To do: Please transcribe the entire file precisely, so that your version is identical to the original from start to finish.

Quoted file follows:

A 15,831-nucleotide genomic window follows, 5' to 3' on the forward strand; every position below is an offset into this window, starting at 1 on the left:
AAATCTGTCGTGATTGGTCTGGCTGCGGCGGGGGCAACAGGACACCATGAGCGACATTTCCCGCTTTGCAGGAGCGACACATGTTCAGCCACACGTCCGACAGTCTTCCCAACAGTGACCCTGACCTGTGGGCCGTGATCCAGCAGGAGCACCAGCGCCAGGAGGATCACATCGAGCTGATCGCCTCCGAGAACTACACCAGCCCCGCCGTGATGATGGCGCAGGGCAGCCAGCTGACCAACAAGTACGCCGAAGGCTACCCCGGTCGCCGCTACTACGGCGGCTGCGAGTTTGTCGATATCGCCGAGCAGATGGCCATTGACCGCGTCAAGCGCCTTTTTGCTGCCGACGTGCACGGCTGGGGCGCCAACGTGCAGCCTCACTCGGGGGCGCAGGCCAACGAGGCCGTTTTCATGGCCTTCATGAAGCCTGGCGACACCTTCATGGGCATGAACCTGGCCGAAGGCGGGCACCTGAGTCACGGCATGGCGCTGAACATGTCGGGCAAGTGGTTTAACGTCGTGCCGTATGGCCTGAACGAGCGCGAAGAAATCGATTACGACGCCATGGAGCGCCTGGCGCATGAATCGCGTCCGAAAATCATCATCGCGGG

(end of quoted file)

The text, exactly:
A 15,831-nucleotide genomic window follows, 5' to 3' on the forward strand; every position below is an offset into this window, starting at 1 on the left:
AAATCTGTCGTGATTGGTCTGGCTGCGGCGGGGGCAACAGGACACCATGAGCGACATTTCCCGCTTTGCAGGAGCGACACATGTTCAGCCACACGTCCGACAGTCTTCCCAACAGTGACCCTGACCTGTGGGCCGTGATCCAGCAGGAGCACCAGCGCCAGGAGGATCACATCGAGCTGATCGCCTCCGAGAACTACACCAGCCCCGCCGTGATGATGGCGCAGGGCAGCCAGCTGACCAACAAGTACGCCGAAGGCTACCCCGGTCGCCGCTACTACGGCGGCTGCGAGTTTGTCGATATCGCCGAGCAGATGGCCATTGACCGCGTCAAGCGCCTTTTTGCTGCCGACGTGCACGGCTGGGGCGCCAACGTGCAGCCTCACTCGGGGGCGCAGGCCAACGAGGCCGTTTTCATGGCCTTCATGAAGCCTGGCGACACCTTCATGGGCATGAACCTGGCCGAAGGCGGGCACCTGAGTCACGGCATGGCGCTGAACATGTCGGGCAAGTGGTTTAACGTCGTGCCGTATGGCCTGAACGAGCGCGAAGAAATCGATTACGACGCCATGGAGCGCCTGGCGCATGAATCGCGTCCGAAAATCATCATCGCGGG